From Music to Microfluidics
I got this cool CD from a gene sequencing startup today.
Sony is repurposing media, as the digital hybrid vehicle transitions to pure code. From music to data to DNA.
Specifically, Sony is entering the bio-research market with their experience and excess capacity in digital discs, with high-aspect ratio wells and posts.
I wondered if these test structures were just a cheap substrate or a spinning media as well. The CD format is used for active fluidics as well: it eliminates pumps and valves, and one can modulate the flow to mixing, reagent and waste chambers at outer regions by varying the speed of rotation.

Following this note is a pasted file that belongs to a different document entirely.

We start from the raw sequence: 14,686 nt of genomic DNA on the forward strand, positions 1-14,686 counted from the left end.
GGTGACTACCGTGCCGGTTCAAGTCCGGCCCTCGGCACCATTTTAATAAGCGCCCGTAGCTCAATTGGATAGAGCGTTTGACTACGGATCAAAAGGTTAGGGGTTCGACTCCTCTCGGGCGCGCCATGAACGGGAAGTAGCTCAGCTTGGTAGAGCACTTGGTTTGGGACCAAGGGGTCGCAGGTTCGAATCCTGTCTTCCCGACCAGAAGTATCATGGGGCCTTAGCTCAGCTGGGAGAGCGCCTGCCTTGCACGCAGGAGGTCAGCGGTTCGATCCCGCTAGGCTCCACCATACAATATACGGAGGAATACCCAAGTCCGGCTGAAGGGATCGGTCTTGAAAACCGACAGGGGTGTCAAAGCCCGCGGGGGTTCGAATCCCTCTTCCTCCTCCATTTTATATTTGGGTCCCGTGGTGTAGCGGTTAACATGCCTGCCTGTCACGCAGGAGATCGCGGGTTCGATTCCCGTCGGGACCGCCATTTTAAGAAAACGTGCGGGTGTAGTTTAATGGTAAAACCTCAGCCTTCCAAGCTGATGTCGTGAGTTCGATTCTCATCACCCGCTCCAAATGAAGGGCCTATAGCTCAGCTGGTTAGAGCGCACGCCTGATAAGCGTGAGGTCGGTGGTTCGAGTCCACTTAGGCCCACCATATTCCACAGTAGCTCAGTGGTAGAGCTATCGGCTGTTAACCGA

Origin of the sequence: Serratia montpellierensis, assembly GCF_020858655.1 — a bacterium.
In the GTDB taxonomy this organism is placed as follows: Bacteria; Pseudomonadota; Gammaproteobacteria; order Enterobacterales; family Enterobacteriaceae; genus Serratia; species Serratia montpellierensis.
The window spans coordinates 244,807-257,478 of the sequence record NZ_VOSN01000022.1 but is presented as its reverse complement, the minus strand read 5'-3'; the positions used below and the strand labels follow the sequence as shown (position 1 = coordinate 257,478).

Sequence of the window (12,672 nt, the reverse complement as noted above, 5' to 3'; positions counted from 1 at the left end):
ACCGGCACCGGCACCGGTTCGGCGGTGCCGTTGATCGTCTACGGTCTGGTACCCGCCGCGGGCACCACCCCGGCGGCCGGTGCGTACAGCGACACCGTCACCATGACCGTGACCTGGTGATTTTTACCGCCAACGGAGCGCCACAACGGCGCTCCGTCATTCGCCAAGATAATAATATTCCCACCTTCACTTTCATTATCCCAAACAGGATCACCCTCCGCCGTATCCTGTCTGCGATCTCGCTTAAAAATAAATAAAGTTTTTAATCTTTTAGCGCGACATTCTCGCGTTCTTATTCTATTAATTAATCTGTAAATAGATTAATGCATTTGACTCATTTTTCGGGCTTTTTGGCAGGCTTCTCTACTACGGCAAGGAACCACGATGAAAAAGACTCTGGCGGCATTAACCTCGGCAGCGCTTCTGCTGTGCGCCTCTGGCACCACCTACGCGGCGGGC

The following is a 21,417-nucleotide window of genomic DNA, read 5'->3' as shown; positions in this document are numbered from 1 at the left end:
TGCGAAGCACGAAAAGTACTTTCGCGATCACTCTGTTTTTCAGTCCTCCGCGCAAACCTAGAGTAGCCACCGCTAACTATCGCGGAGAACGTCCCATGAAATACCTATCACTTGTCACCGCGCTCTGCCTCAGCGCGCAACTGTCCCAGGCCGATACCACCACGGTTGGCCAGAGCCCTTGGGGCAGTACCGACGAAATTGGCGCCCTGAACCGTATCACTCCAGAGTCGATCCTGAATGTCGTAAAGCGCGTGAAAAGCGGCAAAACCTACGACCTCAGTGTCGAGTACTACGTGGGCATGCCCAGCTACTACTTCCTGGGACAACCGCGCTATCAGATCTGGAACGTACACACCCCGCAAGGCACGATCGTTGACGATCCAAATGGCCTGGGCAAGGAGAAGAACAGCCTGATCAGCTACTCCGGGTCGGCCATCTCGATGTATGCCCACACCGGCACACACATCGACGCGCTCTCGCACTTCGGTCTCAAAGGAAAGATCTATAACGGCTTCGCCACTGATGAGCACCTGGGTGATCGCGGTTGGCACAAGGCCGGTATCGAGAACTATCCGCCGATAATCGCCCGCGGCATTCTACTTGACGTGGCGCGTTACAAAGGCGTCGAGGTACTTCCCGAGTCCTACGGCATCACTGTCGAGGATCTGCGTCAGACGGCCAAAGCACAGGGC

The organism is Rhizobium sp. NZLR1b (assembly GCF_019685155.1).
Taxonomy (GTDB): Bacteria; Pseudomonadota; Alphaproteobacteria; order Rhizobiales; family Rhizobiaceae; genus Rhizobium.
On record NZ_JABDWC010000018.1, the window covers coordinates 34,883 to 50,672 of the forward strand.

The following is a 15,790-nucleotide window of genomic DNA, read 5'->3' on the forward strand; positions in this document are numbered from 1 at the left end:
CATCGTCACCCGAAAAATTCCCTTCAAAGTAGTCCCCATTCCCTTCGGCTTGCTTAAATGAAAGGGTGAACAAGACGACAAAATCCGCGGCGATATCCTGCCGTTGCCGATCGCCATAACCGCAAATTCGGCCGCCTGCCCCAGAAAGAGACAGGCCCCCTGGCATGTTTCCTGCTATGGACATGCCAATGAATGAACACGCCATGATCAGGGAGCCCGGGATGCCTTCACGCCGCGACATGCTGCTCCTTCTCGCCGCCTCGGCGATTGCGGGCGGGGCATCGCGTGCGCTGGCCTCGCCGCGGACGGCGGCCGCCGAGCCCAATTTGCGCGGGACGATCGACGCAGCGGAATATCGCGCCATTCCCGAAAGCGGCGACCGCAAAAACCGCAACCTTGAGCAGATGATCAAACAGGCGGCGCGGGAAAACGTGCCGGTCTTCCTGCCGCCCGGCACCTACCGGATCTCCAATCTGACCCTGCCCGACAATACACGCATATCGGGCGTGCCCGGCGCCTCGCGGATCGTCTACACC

And I heard an interesting application of these spinning discs today. Prof. Madou at UC Irvine was investigating what happens to life forms when launched into space. He used a worm that activates genes for a fluorescent green protein under stress conditions. He used microfluidic discs spun at various angular velocities and accelerations, and the worms were stressed after some speed threshold. But when he gave them prozac mixed in the food in the wells of the disc, they would stop stressing out, even in the highest of centrifuging velocities. He turned some of his research towards tests for the efficacy of certain drugs.